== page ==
living streets in different countries as well as pedestrian zones in different countries are also different. Including different maxspeeds, different access restrictions etc. As with pretty much everything - legislation is just quite different in different countries. Still, for those streets we use the same tag all over the world. Why? Because we primarily do map the classification, the signs, and not what restrictions they imply in legislation. Mapping the legislation is always problematic in that all your mapped data becomes invalid/ambiguous after the legislation changes (see Luxembourg example).
Basically what I wrote in this prior post: Deprecate Key:cyclestreet? - #7 by westnordost
I don’t follow your point that if
cyclestreetwere effectively declared synonymous, it would necessitate (more?) documentation than now.
Right now according to supposed/documented difference between these two tags, you’d already need to research what is the legal situation in the country you want to use that tag in. Because if it is more restrictive, you need to use the one tag, if it is less restrictive, the other. If it was somewhere in between (e.g. Austria), you have a problem. If it was just one tag on the other hand, you (the mapper) would not have to do this research.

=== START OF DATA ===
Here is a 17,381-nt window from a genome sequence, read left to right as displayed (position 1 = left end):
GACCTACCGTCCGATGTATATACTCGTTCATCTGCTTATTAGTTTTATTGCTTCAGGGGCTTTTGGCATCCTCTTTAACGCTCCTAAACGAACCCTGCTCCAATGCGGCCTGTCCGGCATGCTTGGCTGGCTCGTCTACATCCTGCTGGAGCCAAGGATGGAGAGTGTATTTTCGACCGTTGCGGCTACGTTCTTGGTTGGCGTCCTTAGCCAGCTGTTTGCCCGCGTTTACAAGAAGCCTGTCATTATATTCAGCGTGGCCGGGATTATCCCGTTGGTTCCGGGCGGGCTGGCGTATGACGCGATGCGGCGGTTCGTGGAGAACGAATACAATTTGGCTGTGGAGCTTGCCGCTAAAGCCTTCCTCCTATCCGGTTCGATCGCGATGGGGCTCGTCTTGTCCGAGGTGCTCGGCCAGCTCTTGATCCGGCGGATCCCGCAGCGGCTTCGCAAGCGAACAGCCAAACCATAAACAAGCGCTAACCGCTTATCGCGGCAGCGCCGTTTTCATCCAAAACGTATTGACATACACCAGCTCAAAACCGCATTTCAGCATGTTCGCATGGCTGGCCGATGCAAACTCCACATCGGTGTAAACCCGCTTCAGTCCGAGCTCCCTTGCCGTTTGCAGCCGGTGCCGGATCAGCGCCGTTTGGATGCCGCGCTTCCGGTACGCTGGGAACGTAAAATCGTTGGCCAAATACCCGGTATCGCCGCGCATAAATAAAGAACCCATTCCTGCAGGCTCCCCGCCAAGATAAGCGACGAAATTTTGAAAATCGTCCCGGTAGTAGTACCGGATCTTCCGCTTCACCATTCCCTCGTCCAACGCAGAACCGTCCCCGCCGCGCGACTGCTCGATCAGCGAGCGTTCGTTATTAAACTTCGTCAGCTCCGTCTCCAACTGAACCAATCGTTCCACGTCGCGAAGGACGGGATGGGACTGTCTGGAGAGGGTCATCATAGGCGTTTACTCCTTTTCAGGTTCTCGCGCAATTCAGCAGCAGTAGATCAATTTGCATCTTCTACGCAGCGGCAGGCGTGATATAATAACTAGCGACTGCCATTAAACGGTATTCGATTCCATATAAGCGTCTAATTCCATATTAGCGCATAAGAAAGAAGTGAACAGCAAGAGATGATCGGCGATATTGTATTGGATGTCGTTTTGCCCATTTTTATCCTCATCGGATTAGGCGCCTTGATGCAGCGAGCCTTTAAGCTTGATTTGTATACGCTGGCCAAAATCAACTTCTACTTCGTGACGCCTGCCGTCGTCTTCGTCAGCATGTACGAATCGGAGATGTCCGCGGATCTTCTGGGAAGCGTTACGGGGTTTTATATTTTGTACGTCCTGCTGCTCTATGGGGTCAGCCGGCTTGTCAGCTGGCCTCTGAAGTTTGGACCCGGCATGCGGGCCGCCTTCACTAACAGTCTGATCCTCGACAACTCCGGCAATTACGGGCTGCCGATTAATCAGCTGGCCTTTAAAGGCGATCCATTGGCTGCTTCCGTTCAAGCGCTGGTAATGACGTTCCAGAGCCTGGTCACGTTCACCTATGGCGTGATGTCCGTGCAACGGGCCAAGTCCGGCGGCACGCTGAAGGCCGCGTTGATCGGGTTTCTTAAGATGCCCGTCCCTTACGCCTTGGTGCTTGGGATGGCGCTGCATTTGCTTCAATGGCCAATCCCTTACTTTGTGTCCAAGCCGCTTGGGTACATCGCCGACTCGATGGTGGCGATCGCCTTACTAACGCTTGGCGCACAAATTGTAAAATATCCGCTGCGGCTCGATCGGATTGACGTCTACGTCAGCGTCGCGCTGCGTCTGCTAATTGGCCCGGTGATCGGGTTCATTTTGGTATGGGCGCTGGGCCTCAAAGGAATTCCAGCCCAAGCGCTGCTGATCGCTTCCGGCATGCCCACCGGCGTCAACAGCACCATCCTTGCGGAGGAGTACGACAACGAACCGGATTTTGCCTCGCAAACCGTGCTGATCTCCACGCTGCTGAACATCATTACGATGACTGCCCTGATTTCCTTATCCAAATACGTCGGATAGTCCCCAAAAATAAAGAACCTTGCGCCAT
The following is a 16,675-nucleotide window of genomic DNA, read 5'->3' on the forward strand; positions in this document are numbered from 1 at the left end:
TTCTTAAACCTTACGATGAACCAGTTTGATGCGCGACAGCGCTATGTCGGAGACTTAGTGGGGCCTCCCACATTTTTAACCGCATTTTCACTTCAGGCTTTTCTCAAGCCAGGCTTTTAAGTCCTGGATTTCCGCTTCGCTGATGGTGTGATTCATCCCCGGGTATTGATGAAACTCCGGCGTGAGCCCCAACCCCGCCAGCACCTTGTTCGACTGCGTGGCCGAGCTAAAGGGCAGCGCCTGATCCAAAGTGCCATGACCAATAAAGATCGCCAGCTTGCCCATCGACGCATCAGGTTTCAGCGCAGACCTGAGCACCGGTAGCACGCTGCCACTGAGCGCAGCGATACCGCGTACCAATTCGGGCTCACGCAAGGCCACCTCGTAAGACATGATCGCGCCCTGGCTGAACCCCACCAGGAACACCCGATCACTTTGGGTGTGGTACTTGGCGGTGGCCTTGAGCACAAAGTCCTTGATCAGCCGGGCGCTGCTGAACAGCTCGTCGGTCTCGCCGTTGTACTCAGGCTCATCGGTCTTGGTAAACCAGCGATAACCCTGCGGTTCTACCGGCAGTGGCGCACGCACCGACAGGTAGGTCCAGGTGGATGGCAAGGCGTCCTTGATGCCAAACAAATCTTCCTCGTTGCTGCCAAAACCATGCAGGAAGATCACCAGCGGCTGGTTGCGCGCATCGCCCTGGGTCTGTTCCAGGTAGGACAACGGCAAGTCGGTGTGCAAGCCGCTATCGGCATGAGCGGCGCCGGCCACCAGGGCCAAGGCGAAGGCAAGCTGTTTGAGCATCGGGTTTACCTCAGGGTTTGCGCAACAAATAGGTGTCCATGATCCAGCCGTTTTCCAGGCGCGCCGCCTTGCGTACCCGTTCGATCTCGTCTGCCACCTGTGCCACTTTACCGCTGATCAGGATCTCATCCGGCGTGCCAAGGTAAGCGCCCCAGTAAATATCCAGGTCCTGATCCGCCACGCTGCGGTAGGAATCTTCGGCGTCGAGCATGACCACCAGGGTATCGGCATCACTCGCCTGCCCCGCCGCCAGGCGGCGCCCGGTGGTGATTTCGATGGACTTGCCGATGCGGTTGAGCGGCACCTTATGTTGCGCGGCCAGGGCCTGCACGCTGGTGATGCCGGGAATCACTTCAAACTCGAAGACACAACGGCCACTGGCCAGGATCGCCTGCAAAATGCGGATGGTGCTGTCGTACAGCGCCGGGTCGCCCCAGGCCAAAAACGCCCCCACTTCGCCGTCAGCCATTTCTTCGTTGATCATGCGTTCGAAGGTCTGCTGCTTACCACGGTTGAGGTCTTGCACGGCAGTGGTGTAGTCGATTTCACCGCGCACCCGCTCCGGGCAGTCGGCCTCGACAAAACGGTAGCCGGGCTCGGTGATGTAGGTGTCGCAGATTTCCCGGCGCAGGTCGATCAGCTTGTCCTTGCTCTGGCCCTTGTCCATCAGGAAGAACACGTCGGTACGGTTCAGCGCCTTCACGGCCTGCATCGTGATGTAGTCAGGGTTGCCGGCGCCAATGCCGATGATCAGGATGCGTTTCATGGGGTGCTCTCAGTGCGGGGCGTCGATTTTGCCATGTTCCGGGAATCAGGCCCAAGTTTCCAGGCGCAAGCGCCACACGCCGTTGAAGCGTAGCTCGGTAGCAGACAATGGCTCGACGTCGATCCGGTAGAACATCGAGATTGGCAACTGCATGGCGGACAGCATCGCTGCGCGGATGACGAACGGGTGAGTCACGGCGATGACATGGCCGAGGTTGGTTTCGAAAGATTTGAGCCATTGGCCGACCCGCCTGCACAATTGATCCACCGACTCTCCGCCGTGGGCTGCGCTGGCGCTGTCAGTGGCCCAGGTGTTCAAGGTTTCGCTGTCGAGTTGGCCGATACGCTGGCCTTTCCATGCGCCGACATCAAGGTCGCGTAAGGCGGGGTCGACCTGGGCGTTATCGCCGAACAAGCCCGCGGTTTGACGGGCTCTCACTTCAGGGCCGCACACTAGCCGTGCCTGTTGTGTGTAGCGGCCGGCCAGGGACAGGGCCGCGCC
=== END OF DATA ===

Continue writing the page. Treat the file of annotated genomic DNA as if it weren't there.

(Edit: And we see from the post above, that mappers don’t do that. They “flip a coin”.)
And of course, the current documentation does not work / does not reflect actual use of the tag(s) anyway. See my post above,
bicycle_roadis used all over the place, i.e. including outside of countries with more restrictive legislation (or any legislation at all)
If it was just one tag, the actual legal interpretation of what this tag means (i.e. what this sign means) is not up to the mapper, but up for the data consumer. And this is normal, see my first point about living streets. Comprehensive wiki documentation like the one you linked about access restrictions, the default speed limits page and now the table added to the
bicycle_roadwiki page help data consumers to complete incomplete data but such documentation is not an obligation to be able to map it in the first place.
A Dutch variant of the German Fahrradstraße (so bicycle_road) would be seen in the Netherlands as a wide cyclepath, maybe with sidewalks. Neighbourhoods with cyclepaths as main roads have existed in the Netherlands since the 1980s like here in Almere.
In Germany it seems that a cyclepath cannot have sidewalks for legal reasons. Therefore they need a separate tag for this. In the Netherlands (and other countries) cyclepaths can have sidewalks.